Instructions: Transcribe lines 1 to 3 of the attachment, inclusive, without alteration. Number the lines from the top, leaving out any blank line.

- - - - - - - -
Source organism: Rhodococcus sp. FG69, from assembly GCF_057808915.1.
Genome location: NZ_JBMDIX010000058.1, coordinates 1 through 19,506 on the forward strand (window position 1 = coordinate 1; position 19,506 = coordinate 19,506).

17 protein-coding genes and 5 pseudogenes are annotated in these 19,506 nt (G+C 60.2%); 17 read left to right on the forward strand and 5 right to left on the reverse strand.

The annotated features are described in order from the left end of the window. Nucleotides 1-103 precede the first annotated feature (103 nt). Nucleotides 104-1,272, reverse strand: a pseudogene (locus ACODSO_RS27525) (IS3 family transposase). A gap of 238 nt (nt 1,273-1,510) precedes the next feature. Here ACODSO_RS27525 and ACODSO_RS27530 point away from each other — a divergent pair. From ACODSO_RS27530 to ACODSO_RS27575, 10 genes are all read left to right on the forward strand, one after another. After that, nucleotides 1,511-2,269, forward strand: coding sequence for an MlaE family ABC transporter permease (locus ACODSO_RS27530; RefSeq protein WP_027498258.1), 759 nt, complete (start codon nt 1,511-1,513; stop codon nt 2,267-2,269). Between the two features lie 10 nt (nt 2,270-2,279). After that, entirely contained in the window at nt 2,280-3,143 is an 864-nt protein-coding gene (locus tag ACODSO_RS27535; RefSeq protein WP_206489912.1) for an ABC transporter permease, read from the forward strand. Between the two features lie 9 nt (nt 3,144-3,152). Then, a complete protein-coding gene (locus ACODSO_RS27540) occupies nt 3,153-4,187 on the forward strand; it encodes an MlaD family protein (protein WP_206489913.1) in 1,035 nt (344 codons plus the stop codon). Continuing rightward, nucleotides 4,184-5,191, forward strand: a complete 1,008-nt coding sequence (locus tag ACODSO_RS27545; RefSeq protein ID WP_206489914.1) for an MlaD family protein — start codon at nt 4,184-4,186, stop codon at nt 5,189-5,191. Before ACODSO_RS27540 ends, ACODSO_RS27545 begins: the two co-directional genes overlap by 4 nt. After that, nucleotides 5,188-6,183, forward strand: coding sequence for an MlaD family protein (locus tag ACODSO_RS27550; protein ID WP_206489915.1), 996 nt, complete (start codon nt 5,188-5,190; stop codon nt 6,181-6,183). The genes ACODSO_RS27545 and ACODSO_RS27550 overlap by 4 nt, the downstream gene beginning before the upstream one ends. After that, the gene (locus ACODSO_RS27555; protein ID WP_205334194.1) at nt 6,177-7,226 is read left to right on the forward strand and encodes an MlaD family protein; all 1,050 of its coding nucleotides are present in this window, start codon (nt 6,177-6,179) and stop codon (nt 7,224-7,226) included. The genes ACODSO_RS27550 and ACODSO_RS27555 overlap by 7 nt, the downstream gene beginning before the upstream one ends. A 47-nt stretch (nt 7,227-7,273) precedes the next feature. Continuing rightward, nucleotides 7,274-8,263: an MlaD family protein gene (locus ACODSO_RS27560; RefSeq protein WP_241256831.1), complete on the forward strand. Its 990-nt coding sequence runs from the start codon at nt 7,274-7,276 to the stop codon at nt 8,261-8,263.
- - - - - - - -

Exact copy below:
Source organism: Rhodococcus sp. FG69, from assembly GCF_057808915.1.
Genome location: NZ_JBMDIX010000058.1, coordinates 1 through 19,506 on the forward strand (window position 1 = coordinate 1; position 19,506 = coordinate 19,506).

17 protein-coding genes and 5 pseudogenes are annotated in these 19,506 nt (G+C 60.2%); 17 read left to right on the forward strand and 5 right to left on the reverse strand.